23. 23. EARLY MENOPAUSE AS PREDICTOR OF FRACTURES AUTHOR % INCREASED Gardsel et al. 1991 50 Mallmin et al. 1994 100 (Colles fractures) Vega et al. 1994 300 (hip fractures) Tuppurainen et al. 1995 300 Van Der Voort et al. 2003 40 Van Der Klift et al 2004 247 (vertebral fractures)
  24. 24. OOPHORECTOMY AS PREDICTOR OF FRACTURE (1) Women younger than Fracture % age 45 years Oophorectomy 39 Histerectomy (non oop.) 24 Natural menopause 21 (2) Oophorectomy after Equal than natural menopause menopause (1) Johansson C et al. Maturitas 1993;17:39-50 (2) Antoniucci DM et al. J Bone Miner Res 2005;20:741-47
  25. 25. • CONCEPT • EFFECT OF ESTROGEN DEFICIENCY ON BONE LOSS • BONE LOSS AFTER NATURAL MENOPAUSE • EFFECT OF EARLY MENOPAUSE ON BMD • EARLY MENOPAUSE AND FRACTURES • PREVENTION • CONCLUSIONS
  26. 26. PROPHYLACTIC OOPHORECTOMY Routine prophylactic oophorectomy concumitantly with hysterectomy Routine prophylactic oophorectomy concumitantly with hysterectomy The familiar cancer syndromes The familiar cancer syndromes >40 years old >40 years old After chilbearing After chilbearing •Prevention of ovarian cancer •Prevention of ovarian cancer 1.000 cases prevented 1.000 cases prevented 300.000 oophorectomies performed 300.000 oophorectomies performed •Reoperations for ovarian pathology •Reoperations for ovarian pathology 4-5 % of women who have had aa 4-5 % of women who have had previous hysterectomy previous hysterectomy Piver MS et al. Cancer. 1993 May 1;71(9):2751-5. Christ JE, Lotze EC. Obstet Gynecol. 1975 Nov;46(5):551-6.
  27. 27. Principles of Hormone Replacement in early menopause Estrogen replacement is first line treatment 1)Pre pubertal : To induce development of secondary sexual characteristics 2)To relieve the immediate sequelae of menopause i.e. symptom relief and quality of life 3)To prevent the long term sequelae of the menopause 4)To create an environment conducive to the successful replacement of donated embryos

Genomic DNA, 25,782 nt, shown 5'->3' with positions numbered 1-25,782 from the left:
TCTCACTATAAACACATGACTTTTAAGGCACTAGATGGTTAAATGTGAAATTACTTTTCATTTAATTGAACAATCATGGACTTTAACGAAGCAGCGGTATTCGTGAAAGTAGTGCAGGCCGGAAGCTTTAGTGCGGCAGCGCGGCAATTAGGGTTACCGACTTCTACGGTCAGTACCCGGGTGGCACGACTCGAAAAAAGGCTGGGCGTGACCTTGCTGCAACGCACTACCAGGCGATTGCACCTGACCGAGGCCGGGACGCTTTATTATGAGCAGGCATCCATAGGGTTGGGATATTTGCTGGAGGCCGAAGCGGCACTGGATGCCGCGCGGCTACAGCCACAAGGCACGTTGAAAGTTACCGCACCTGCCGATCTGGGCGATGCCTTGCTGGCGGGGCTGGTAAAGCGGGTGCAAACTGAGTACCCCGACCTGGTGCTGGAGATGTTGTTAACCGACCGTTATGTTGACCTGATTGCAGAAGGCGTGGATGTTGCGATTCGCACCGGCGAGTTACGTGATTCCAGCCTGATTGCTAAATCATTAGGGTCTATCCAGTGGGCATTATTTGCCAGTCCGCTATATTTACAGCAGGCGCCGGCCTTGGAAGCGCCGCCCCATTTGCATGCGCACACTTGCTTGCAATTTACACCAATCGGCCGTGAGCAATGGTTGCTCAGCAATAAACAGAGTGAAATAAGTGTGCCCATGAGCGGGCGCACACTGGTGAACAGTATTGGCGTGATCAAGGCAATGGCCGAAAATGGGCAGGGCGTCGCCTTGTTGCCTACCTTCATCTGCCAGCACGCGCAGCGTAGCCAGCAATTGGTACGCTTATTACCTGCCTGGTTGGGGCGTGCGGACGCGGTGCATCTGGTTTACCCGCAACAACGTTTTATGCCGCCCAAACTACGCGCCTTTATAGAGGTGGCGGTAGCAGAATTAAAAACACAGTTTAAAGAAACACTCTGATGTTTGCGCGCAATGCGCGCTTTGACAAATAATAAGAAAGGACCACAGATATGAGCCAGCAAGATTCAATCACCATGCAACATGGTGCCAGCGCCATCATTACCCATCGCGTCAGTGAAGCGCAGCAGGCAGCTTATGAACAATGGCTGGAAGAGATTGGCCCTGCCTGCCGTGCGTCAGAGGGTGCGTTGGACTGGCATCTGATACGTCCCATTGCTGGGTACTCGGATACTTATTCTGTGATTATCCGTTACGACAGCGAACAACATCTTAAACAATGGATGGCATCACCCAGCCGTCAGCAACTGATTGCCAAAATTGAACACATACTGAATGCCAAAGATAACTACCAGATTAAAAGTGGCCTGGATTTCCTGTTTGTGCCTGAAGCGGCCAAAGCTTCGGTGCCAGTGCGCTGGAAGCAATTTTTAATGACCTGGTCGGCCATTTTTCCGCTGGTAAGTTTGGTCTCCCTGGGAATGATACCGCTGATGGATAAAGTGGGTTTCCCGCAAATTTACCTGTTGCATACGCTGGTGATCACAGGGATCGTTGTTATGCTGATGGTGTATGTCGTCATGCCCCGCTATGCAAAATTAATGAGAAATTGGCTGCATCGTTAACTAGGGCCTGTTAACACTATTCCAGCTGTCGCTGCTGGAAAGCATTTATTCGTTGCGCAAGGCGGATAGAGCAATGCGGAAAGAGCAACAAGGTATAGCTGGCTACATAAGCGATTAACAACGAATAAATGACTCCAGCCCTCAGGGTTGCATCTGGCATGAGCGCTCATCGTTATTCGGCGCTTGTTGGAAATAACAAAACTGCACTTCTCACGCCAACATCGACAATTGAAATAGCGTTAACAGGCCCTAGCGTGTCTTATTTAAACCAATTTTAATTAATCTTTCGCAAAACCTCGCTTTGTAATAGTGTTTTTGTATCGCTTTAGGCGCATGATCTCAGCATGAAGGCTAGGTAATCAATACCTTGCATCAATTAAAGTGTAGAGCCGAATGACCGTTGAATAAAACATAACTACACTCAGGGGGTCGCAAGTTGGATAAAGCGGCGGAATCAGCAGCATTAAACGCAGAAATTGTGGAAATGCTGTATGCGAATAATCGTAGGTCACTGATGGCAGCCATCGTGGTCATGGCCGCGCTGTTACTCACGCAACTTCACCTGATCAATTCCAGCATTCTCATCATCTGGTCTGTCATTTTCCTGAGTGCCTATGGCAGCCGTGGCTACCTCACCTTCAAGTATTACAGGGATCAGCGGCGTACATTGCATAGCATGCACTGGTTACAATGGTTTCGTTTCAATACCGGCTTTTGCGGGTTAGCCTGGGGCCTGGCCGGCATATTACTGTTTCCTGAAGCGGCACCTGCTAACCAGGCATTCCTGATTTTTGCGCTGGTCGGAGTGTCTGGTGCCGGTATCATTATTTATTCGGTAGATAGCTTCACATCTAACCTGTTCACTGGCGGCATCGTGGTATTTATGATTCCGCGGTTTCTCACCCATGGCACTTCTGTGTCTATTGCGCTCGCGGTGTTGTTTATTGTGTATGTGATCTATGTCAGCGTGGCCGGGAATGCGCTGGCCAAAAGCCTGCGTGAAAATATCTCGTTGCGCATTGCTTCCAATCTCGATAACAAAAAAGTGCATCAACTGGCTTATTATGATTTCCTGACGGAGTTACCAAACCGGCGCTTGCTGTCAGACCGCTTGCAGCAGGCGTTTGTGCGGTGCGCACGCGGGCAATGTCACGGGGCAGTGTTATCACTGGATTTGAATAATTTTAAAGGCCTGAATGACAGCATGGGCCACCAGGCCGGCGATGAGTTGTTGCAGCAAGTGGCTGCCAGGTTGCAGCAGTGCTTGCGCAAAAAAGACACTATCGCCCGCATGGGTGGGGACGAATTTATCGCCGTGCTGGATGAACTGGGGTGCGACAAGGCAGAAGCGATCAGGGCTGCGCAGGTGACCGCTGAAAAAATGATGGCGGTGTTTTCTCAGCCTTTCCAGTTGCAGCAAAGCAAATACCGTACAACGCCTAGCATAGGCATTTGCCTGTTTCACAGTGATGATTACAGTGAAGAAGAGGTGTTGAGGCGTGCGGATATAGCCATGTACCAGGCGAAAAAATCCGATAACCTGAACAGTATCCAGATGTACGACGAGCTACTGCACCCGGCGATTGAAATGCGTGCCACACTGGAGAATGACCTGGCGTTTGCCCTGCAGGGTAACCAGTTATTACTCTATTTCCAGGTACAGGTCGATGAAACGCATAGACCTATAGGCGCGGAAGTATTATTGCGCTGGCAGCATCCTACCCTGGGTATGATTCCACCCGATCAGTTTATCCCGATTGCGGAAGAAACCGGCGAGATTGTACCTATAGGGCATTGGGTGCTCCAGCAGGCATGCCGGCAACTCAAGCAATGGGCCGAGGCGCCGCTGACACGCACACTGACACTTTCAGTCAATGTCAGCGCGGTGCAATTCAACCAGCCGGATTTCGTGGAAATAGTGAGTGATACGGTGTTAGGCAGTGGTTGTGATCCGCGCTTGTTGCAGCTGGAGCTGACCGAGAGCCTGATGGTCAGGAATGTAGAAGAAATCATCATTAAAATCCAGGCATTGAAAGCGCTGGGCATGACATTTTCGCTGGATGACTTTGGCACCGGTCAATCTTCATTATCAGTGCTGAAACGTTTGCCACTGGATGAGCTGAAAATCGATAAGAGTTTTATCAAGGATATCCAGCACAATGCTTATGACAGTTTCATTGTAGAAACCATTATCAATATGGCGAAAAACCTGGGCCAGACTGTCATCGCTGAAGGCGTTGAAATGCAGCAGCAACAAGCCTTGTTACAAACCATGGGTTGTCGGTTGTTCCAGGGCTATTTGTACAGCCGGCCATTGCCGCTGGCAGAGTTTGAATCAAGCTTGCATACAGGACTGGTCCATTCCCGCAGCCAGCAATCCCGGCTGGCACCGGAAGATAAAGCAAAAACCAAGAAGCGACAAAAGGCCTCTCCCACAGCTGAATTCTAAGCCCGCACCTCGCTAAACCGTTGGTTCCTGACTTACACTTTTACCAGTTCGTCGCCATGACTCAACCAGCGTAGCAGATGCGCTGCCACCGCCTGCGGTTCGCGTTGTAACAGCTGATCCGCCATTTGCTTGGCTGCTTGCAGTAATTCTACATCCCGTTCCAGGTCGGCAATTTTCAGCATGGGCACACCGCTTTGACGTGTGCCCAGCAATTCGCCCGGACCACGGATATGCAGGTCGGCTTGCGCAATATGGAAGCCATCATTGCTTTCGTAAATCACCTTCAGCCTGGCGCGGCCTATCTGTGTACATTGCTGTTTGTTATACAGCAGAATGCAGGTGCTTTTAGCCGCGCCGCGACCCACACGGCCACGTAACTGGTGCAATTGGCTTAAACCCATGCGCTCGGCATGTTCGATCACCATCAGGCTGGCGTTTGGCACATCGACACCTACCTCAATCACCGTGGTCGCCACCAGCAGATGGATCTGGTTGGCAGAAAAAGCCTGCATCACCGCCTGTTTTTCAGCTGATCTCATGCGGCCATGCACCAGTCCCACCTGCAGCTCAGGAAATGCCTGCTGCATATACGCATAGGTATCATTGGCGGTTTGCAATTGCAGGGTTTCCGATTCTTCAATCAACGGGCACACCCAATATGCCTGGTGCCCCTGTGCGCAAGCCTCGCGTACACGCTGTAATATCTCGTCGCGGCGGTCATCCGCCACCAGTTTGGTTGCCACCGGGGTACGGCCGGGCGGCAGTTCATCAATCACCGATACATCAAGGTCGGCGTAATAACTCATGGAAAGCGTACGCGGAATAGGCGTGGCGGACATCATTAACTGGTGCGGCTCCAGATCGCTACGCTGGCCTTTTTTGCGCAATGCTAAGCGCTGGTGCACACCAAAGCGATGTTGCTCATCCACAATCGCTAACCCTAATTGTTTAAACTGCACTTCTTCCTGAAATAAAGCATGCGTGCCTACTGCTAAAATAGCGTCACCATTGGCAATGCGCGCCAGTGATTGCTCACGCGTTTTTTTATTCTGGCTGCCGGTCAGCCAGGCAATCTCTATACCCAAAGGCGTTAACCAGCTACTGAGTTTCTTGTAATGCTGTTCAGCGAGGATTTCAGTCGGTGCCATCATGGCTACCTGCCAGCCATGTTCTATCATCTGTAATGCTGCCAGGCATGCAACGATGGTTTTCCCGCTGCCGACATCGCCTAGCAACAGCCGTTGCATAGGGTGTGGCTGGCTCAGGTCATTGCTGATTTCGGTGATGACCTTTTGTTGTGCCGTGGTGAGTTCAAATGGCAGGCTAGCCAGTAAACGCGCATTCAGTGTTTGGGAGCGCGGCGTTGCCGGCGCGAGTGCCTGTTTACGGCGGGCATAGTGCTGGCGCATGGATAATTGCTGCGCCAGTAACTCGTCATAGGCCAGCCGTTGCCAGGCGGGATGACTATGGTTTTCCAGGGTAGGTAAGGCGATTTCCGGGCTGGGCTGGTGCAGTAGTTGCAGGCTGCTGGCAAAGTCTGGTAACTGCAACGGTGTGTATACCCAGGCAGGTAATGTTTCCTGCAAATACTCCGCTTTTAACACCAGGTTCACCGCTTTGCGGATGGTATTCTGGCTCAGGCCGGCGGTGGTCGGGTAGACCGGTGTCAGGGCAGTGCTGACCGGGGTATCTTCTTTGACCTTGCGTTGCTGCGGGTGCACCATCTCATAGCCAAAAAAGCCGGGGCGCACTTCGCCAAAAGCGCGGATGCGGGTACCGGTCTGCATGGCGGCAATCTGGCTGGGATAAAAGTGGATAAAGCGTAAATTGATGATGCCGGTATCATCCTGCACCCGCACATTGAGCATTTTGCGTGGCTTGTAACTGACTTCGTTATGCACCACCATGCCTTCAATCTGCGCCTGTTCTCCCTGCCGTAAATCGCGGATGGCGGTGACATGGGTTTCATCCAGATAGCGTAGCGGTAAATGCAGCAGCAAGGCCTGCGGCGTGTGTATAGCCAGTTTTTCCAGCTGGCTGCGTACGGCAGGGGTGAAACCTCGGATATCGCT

28. 28. Early menopause Therapeutic Options • Route / Type HRT • Choice of oestrogen route of administration must be made on individual basis • No controlled studies regarding the ideal hormone replacement strategy for women with premature ovarian failure In principle, non oral E2 / progesterone preparations can be better monitored but what is ideal E2 level?
  29. 29. HRT preparations in Early menopause • Progestogenic opposition if uterus present – Even after radiotherapy • Aim for minimum effective oral dose or local opposition with Mirena / Crinone / Cyclogest • ?Aim for natural progesterone replacement
  30. 30. Timing of HRT Usage • Management – Liaise with gynae oncologists / medical oncologists / haematologists re time to start – Immediately if curative procedure (after hist diagn) – Delay (1 year disease free interval) if oestrogen sensitive tumour e.g. endometrial carcinoma – Treat at least until average age of menopause – HRT “holidays” to test ovarian function